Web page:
In the future I will leave blogging conferences to the experts because I neither found the time or the energy to carry-out such a task. Thankfully you can see a wonderful recap of each session here and plenty of photos here. Highlights for me were Lig Duncan’s message on “Preaching the Old Testament” which was simply the best I have ever heard on the subject by a mile (he can rap too, see picture). I got to hang-out and worship with Dr. Purgatorio who is such a cool guy and very encouraging to be around. I briefly met Dr. Fide-O Robertson as well and managed to get away before anyone saw me conspiring with him. I caught-up with old friends and some new ones. I will remember this conference for a long time to come. I began the week preaching a very forgettable sermon that left me ministerialy depressed but ended the week greatly encouraged and ready to pursue, renew, and reshape my life as a minister of the wondrous Gospel.
Archive for April, 2006
The session kicked off tonight in grand fashion and was meaningful, deliberate, convicting, and worshipful (and any other positive adjectives you might think of). Mark Dever preached the opening session on “The Pastor’s understanding of his own role.” His text was from 1 Corinthians 4 and his points were:
“Three Marks of a Real Minister”
I needed to hear this sermon in a big way and the Lord has certainly renewed some dormant thoughts, attitudes, and convictions that have gathered dust in my life. All praise to Christ.
The conference is a sea of church leaders from wall to wall. The fellowship is very close…literally. I have enjoyed seeing old friends from seminary and blog celebrities. For a real blog recap see Tim Challies here.
If you see me please introduce yourself, I would love to connect with as many of you as possible. Now here are some candids from the day:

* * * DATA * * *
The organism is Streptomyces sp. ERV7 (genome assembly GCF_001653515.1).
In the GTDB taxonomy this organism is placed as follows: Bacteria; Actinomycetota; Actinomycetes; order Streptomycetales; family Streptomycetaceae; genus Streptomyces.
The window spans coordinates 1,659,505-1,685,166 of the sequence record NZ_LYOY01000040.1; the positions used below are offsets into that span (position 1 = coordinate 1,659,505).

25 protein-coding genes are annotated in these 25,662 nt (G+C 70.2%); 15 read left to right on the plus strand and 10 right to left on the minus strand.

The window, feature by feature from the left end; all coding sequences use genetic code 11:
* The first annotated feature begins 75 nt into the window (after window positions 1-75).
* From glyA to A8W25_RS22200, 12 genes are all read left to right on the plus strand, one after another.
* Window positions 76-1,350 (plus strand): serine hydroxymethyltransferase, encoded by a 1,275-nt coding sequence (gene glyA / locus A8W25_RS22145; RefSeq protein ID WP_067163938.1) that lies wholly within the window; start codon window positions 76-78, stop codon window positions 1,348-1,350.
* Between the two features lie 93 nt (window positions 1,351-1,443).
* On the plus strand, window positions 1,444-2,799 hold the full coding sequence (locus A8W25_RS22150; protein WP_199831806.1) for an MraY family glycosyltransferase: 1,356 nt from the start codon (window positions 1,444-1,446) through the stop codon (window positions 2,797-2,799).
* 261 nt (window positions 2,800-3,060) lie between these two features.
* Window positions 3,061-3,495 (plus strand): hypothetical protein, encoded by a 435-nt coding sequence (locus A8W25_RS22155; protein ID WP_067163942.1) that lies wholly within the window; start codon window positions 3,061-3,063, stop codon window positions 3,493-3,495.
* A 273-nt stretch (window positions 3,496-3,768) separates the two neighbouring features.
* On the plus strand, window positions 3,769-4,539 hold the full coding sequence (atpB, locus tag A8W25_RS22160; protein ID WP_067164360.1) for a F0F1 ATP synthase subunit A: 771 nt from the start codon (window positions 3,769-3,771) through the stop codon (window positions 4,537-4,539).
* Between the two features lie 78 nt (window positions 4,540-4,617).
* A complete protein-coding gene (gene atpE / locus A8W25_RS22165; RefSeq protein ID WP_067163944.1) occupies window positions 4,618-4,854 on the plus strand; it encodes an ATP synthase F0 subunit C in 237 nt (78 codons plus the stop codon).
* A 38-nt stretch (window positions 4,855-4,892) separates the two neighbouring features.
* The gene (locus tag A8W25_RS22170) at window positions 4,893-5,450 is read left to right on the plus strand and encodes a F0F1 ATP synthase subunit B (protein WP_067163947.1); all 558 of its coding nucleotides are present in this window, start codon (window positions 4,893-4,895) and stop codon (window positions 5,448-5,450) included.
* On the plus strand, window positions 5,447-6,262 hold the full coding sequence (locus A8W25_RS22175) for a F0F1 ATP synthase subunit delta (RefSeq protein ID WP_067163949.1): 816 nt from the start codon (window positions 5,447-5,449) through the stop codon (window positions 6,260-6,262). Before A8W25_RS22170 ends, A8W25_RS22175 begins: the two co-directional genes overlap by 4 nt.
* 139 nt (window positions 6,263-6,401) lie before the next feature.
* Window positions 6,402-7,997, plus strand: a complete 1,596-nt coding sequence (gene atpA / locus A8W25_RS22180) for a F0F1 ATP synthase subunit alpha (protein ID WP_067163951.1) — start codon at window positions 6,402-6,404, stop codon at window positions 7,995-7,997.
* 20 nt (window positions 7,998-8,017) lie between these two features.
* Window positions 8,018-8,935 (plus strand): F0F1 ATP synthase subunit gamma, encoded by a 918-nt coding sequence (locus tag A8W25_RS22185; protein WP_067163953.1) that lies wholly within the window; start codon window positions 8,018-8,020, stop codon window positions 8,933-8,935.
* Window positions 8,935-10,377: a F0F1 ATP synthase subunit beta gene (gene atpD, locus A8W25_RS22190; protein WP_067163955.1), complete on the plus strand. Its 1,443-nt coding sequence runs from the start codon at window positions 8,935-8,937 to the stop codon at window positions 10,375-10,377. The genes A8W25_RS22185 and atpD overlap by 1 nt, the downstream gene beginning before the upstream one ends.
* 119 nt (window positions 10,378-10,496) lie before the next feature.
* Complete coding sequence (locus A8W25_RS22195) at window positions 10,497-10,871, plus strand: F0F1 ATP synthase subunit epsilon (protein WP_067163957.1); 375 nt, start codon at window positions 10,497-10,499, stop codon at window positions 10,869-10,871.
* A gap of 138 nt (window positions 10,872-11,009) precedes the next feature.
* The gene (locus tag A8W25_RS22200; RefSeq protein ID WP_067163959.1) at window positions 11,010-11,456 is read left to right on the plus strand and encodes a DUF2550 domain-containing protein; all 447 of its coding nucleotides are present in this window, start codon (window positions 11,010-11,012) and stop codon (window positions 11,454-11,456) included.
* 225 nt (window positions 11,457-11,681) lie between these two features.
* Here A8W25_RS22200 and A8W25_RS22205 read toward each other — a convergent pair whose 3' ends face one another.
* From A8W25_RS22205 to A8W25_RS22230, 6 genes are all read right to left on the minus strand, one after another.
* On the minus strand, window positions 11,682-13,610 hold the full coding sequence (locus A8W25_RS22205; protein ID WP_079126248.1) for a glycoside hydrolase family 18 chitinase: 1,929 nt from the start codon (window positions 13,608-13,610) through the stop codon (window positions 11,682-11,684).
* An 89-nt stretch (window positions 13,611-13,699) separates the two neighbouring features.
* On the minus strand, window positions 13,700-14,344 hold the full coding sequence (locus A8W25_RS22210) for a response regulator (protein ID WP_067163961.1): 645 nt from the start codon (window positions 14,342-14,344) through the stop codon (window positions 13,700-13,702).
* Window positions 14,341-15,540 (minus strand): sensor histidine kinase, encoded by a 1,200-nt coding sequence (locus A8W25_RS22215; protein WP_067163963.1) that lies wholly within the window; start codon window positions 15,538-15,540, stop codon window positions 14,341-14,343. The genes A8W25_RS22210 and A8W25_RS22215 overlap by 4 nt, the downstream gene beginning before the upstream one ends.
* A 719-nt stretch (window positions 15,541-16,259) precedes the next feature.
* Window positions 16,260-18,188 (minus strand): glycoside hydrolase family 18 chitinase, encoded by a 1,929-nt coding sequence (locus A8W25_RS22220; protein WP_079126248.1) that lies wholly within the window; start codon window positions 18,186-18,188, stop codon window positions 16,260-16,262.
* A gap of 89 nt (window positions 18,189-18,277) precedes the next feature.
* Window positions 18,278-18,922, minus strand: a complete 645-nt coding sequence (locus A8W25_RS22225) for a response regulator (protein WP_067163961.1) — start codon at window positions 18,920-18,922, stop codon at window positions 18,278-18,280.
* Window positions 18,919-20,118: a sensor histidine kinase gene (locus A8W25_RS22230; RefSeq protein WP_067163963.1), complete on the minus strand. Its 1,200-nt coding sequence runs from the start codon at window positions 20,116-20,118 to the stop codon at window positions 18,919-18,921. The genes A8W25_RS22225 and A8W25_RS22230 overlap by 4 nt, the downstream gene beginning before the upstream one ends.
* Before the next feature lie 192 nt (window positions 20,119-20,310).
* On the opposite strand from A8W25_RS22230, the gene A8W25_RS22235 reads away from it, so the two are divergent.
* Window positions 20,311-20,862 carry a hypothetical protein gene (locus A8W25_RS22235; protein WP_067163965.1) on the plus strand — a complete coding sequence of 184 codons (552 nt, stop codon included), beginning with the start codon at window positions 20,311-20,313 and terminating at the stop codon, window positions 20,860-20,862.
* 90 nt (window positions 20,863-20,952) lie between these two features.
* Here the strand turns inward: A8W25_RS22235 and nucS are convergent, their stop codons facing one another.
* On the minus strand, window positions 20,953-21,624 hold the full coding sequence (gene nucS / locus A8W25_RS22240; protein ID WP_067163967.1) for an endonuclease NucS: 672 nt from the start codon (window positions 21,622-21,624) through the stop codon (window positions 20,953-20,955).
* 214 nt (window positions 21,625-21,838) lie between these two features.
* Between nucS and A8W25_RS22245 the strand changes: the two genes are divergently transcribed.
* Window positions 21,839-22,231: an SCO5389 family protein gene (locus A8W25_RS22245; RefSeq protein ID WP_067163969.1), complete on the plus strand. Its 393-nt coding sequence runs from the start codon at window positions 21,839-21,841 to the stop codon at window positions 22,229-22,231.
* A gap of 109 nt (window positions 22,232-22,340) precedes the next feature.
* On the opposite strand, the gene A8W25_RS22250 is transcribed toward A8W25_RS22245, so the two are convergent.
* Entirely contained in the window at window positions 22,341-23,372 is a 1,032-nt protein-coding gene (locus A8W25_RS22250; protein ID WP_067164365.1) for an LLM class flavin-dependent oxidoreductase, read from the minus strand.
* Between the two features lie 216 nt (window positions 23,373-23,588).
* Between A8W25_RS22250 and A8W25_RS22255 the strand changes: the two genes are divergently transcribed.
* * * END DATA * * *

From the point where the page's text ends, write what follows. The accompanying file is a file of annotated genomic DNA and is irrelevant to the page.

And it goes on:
Eric Bancroft who is in competition with C. J. Mahaney for slickest scalp (what’s the deal with shaved heads and Sovereign Grace Ministries anyway?).
My wife will tell you that I have a special skill that is totally useless. I can take almost any popular tune and rewrite the lyrics in almost a split second. I especially love to take cherished love ballads and recast them into the farcical drivel that they truly deserve. Somewhat related is the common misnomer that many of the great hymns were actually pub songs from the old country rewritten with a more biblical lyric. Someone even told me once (with a straight face) that “A Mighty Fortress is Our God” was originally a bar tune. The wife and I once saw the lapsed Lutheran, Garrison Keilor, at the Hollywood Bowl where we sang the old song in German right after he repeated the same historical faux paux. Thankfully Gene Edward Veith sets the historical record straight,
“For the record, Luther did not take “bar tunes” and put biblical words to them. That legend comes from a comical misunderstanding. Someone apparently heard a music historian referring to Luther’s use of the “bar form,” which refers to a stanza structure, not to what drunks sing in a tavern. Luther did borrow and adapt tunes from earlier hymns, medieval chants, and contemporary composers, but a good number of his melodies were his own original compositions.”